According to Health Ministry/Minister’s Office (MH/MO) Ordinance no. 204 (2016 February 17th), the reporting cases of dengue fever is compulsory in Brazil. Such data are available at Brazilian Health System Data (DATASUS) [11] and the most recent data refers to 2017 year. The Ministry of Health is the first authority concerning to public health and medical processes. According to such data, the number of cases has been increasing over time. Therefore, those data are a good reference to understand the epidemiological scenery about dengue in Brazil. This fact is directly related to consequences in terms of epidemiology and economy. In simple words, infected people are sources of infection and they reduce the workforce, and also increase the public costs due to medicines and treatments. Although this is a simple way to think about this problem (other variables may interfere too), it illustrates the impact of dengue in the society. In addition to the increase of cases, studies have been carried out in order to develop a vaccine which (1) is effective and safe for dengue, (2) provides immunity against the 4 serotypes and (3) is durable. Although the best animal model is the rhesus monkey, there still are some details that make the correlation between clinical research findings and the respective conduct in humans harder [12,13]. Considering this context, the development of a mathematical model in order to study the impact of vaccination emerges as an alternative to the ethical question (since the use of living beings for experimentation would be avoided) and to estimate quantitative indexes for the impact of the vaccine in the epidemiological, social and economic approaches [6]. 

The aim of this study is to develop an optimization model to control dengue transmission considering a multi-strain model. In order to evaluate such optimization, the vaccination was considered the control strategy. Here, the vaccine model produced by Sanofi® (which is recommended by World Health Organization) was taken as reference to the simulations. Therefore, it is expected to evaluate the epidemiologic impact of dengue vaccination as preventive control strategy. 

2.       The Model 

Firstly, the mathematical model presented in this project is an adaptation of that one proposed by Santos in her doctoral thesis [1], and also added some conceptions from [14-16]. Thus, in this project, it is considered: 

I.A human population, which is constant over time, is divided into ten classes: (i) susceptible to strains  and  ( ); (ii) primarily infected with strain  ( ) or strain  ( ); (iii) recovered from the first infection with strain  ( ) or strain  ( ); (iv) susceptible with a previous infection with strain  ( ) or strain  ( ); (v) secondarily infected with strain , when the first infection was caused by strain  ( ) or for second time infected with strain  when the first infection was caused by strain  ( ); (vi) recovered from the secondary infection ( );

II.Individuals from  can be vaccinated and move to  category. Once in this category, individuals can become infected due to vaccination, moving to  category. Otherwise, they become successfully protected, ;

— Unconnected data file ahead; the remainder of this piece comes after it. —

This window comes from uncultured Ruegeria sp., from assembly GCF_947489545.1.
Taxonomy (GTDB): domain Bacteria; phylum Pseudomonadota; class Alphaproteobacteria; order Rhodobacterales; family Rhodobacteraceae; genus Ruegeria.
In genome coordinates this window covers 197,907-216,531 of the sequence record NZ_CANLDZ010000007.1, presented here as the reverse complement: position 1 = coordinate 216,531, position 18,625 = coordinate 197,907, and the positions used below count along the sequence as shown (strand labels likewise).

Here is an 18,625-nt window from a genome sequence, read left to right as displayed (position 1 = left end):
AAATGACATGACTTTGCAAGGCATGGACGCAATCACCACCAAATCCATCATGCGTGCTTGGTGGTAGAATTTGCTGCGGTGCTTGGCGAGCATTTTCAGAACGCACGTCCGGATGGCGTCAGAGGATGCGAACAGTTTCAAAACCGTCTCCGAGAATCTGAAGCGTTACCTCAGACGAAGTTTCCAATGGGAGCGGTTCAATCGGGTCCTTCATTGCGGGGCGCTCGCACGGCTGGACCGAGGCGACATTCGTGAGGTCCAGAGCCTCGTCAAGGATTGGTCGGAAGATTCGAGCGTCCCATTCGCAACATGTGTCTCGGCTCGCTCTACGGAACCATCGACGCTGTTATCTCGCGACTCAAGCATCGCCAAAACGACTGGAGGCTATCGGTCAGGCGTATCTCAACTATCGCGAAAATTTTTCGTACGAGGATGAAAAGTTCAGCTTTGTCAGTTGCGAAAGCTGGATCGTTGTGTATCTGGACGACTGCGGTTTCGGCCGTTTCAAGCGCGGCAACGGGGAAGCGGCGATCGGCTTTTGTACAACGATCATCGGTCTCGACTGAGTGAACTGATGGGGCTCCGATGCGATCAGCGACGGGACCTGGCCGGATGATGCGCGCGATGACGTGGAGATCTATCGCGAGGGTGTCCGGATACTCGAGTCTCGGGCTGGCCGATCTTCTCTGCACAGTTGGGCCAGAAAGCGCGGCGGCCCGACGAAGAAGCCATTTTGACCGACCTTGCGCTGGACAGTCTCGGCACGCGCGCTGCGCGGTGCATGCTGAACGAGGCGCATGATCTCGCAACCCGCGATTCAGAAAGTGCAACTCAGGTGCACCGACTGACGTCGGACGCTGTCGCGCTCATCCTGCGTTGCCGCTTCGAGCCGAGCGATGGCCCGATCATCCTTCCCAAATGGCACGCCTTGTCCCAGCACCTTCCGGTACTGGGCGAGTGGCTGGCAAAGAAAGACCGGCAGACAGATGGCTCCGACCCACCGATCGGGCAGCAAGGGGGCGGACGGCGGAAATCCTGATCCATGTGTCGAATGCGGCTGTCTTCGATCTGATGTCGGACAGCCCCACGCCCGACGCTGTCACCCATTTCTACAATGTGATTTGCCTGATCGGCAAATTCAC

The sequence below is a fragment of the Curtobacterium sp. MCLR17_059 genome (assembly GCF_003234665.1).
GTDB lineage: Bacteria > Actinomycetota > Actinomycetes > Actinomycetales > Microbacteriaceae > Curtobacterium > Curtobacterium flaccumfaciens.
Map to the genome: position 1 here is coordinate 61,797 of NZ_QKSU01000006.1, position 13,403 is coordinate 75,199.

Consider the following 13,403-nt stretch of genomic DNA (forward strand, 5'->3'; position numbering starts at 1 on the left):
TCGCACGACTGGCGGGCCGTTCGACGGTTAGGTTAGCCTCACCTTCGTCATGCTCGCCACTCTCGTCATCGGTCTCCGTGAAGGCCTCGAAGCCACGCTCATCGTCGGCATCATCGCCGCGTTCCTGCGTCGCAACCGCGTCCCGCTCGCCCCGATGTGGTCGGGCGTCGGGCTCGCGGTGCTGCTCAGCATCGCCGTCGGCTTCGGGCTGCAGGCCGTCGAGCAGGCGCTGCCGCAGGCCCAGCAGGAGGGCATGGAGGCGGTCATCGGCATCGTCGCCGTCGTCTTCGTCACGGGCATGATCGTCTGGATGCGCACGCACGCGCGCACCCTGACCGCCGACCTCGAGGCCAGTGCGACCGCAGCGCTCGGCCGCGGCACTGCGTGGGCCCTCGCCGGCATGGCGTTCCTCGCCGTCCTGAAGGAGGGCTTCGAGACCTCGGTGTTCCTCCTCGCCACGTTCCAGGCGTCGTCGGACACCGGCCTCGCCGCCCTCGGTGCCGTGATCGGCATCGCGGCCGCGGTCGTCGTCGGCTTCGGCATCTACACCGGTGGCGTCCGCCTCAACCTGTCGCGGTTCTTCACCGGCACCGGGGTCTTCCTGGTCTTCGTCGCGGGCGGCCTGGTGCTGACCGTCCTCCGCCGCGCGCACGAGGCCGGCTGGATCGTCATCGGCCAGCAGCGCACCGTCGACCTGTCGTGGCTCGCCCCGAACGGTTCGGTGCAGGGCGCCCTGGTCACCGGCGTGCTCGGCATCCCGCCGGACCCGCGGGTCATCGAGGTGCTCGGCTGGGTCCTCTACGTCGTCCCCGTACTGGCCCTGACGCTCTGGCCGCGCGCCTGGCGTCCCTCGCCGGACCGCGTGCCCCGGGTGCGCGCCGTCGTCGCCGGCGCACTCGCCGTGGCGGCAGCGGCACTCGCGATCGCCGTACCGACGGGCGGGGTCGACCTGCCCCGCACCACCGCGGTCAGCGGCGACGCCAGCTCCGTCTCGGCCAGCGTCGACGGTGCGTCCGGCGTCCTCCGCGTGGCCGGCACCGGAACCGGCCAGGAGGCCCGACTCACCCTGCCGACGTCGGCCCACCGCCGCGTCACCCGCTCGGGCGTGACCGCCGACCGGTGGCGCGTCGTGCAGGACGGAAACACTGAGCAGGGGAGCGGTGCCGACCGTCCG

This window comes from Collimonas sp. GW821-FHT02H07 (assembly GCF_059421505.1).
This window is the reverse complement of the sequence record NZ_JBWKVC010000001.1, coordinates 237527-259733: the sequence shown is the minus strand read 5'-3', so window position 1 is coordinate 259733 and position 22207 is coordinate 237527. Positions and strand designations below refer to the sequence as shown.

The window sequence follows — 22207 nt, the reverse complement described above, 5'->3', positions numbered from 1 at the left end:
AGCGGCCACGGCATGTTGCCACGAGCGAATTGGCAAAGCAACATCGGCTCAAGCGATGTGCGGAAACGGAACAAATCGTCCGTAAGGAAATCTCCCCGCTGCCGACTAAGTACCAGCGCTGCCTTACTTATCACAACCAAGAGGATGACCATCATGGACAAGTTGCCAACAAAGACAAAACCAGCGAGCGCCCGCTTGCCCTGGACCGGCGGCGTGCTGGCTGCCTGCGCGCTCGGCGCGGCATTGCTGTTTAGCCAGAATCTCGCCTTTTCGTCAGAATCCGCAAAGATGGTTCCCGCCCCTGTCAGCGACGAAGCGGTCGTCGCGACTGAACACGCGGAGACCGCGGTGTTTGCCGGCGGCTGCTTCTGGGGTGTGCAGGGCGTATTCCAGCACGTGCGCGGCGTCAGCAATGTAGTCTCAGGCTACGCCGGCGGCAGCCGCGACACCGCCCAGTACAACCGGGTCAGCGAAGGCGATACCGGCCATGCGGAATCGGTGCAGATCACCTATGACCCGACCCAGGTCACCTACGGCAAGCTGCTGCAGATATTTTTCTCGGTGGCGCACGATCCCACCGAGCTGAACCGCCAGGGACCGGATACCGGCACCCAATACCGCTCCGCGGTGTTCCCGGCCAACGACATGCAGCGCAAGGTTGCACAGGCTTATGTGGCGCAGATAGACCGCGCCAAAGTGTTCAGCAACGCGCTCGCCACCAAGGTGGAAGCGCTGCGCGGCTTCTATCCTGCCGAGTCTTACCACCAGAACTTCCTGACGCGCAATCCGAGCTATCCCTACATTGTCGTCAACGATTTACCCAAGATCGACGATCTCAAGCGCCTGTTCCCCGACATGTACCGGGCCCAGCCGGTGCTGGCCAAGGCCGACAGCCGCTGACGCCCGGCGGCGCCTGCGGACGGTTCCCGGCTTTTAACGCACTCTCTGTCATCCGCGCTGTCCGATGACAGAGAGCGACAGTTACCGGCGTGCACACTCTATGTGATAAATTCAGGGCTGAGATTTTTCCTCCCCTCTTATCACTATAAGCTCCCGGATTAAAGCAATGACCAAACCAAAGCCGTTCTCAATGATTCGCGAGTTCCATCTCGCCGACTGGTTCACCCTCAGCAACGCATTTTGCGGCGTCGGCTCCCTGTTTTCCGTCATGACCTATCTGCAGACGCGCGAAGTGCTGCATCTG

III.The infection by one serotype confers life-long immunity to that serotype;

IV.The human population is homogeneously in contact with two strains of dengue fever;

The complete system of ordinary dierential equations for the two-strain epidemiological system is given by system (1) and the dynamics is described as follows. Susceptible individuals to both strains ( ) can get the first infection (no matter if it is strain  or ) with (i) infection rate , when the infection is acquired via an individual in his first infection; or (ii) infection rate , when the infection is acquired via an individual in his second infection. Next, those infected individuals (  or ) recover from this first infection with a recovery rate . Although such recovered individuals (  or ) acquire full and life-long immunity against the strain that they were exposed to, this recovering process presents a short period of temporary cross-immunity  against the other strain, becoming a “new” susceptible (  or ) to a second infection with a dierent strain after the ending of such period . The susceptible individuals  or  acquire the secondary infection and become infected  or , respectively, in a same process as described to the first infection case. Then, with recovery rate , the individuals  or  recover and become immune against all strains (z).

No epidemiological asymmetry between strains is assumed, i.e. infections with strain  followed by strain  or vice versa contribute in the same way to the force of infection. Here, the only relevant dierence concerning disease transmissibility is that the force of infection varies accordingly to the number of previous infections the hosts have experienced. In a primary infection, the individuals transmit the disease with a force of infection , . On the other hand, in a secondary infection, the transmission is given with a force of infection , , where  can be larger or smaller than , i.e. increasing or decreasing the transmission rate. The flowchart is presented in (Figure 1) and the parameter values are given in (Table 1).

 

The process of model analysis and results interpretation will be similar to that one developed by [14,16,26,27].

3.       The Reported Cases  

In Brazil, reporting cases of Dengue fever is compulsory (Ordinance MH/MO no. 204 (2016 February 17th)). Thus, we can assume:

·                     An infected human should look for medical treatment when he/she will become clinically ill;

·                     Only a fraction of those humans that are clinically ill will be reported to sanitary authorities. The remaining fraction (I) will not look for medical help, even if the clinical symptoms and signs appear; or (II) will not be correctly reported in the hospitals. Now, the equations related to infected categories in system (1) are: